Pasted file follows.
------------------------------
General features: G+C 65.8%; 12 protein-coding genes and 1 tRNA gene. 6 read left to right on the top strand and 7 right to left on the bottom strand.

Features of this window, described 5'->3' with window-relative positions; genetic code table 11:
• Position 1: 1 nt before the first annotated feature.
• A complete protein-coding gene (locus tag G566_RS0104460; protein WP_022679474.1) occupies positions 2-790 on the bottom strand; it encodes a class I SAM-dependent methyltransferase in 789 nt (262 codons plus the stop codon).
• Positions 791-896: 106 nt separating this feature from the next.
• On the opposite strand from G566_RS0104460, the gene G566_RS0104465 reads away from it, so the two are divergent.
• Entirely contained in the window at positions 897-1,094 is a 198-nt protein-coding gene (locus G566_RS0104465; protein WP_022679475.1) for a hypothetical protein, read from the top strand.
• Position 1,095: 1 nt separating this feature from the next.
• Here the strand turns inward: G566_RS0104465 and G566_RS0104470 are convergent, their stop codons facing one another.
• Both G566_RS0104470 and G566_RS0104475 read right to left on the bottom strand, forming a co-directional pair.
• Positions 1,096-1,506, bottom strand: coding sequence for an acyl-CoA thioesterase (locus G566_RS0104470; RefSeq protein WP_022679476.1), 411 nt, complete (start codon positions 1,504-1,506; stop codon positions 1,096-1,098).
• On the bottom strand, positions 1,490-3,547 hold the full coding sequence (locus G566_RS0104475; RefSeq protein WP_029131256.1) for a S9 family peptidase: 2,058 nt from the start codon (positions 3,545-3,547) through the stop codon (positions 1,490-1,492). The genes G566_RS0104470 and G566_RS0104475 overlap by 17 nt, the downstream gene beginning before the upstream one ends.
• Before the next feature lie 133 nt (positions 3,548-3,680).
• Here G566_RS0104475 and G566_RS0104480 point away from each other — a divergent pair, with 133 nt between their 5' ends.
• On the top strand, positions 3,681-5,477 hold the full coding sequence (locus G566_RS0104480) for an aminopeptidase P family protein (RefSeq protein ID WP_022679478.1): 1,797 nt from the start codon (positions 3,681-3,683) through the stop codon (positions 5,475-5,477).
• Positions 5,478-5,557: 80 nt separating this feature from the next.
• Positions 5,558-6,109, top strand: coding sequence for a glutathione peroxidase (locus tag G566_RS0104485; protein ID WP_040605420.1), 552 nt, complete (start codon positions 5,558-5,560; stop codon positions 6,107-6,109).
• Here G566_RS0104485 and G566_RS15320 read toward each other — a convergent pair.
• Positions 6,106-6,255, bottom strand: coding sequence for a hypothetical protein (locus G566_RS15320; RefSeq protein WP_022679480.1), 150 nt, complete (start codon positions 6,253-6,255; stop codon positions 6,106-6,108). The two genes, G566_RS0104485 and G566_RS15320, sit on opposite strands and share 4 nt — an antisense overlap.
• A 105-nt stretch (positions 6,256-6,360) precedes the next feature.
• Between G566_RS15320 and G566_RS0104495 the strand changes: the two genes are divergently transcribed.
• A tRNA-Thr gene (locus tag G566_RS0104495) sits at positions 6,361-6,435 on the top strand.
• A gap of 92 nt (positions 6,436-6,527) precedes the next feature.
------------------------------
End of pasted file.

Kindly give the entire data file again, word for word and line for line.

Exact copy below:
General features: G+C 65.8%; 12 protein-coding genes and 1 tRNA gene. 6 read left to right on the top strand and 7 right to left on the bottom strand.

Features of this window, described 5'->3' with window-relative positions; genetic code table 11:
• Position 1: 1 nt before the first annotated feature.
• A complete protein-coding gene (locus tag G566_RS0104460; protein WP_022679474.1) occupies positions 2-790 on the bottom strand; it encodes a class I SAM-dependent methyltransferase in 789 nt (262 codons plus the stop codon).
• Positions 791-896: 106 nt separating this feature from the next.
• On the opposite strand from G566_RS0104460, the gene G566_RS0104465 reads away from it, so the two are divergent.
• Entirely contained in the window at positions 897-1,094 is a 198-nt protein-coding gene (locus G566_RS0104465; protein WP_022679475.1) for a hypothetical protein, read from the top strand.
• Position 1,095: 1 nt separating this feature from the next.
• Here the strand turns inward: G566_RS0104465 and G566_RS0104470 are convergent, their stop codons facing one another.
• Both G566_RS0104470 and G566_RS0104475 read right to left on the bottom strand, forming a co-directional pair.
• Positions 1,096-1,506, bottom strand: coding sequence for an acyl-CoA thioesterase (locus G566_RS0104470; RefSeq protein WP_022679476.1), 411 nt, complete (start codon positions 1,504-1,506; stop codon positions 1,096-1,098).
• On the bottom strand, positions 1,490-3,547 hold the full coding sequence (locus G566_RS0104475; RefSeq protein WP_029131256.1) for a S9 family peptidase: 2,058 nt from the start codon (positions 3,545-3,547) through the stop codon (positions 1,490-1,492). The genes G566_RS0104470 and G566_RS0104475 overlap by 17 nt, the downstream gene beginning before the upstream one ends.
• Before the next feature lie 133 nt (positions 3,548-3,680).
• Here G566_RS0104475 and G566_RS0104480 point away from each other — a divergent pair, with 133 nt between their 5' ends.
• On the top strand, positions 3,681-5,477 hold the full coding sequence (locus G566_RS0104480) for an aminopeptidase P family protein (RefSeq protein ID WP_022679478.1): 1,797 nt from the start codon (positions 3,681-3,683) through the stop codon (positions 5,475-5,477).
• Positions 5,478-5,557: 80 nt separating this feature from the next.
• Positions 5,558-6,109, top strand: coding sequence for a glutathione peroxidase (locus tag G566_RS0104485; protein ID WP_040605420.1), 552 nt, complete (start codon positions 5,558-5,560; stop codon positions 6,107-6,109).
• Here G566_RS0104485 and G566_RS15320 read toward each other — a convergent pair.
• Positions 6,106-6,255, bottom strand: coding sequence for a hypothetical protein (locus G566_RS15320; RefSeq protein WP_022679480.1), 150 nt, complete (start codon positions 6,253-6,255; stop codon positions 6,106-6,108). The two genes, G566_RS0104485 and G566_RS15320, sit on opposite strands and share 4 nt — an antisense overlap.
• A 105-nt stretch (positions 6,256-6,360) precedes the next feature.
• Between G566_RS15320 and G566_RS0104495 the strand changes: the two genes are divergently transcribed.
• A tRNA-Thr gene (locus tag G566_RS0104495) sits at positions 6,361-6,435 on the top strand.
• A gap of 92 nt (positions 6,436-6,527) precedes the next feature.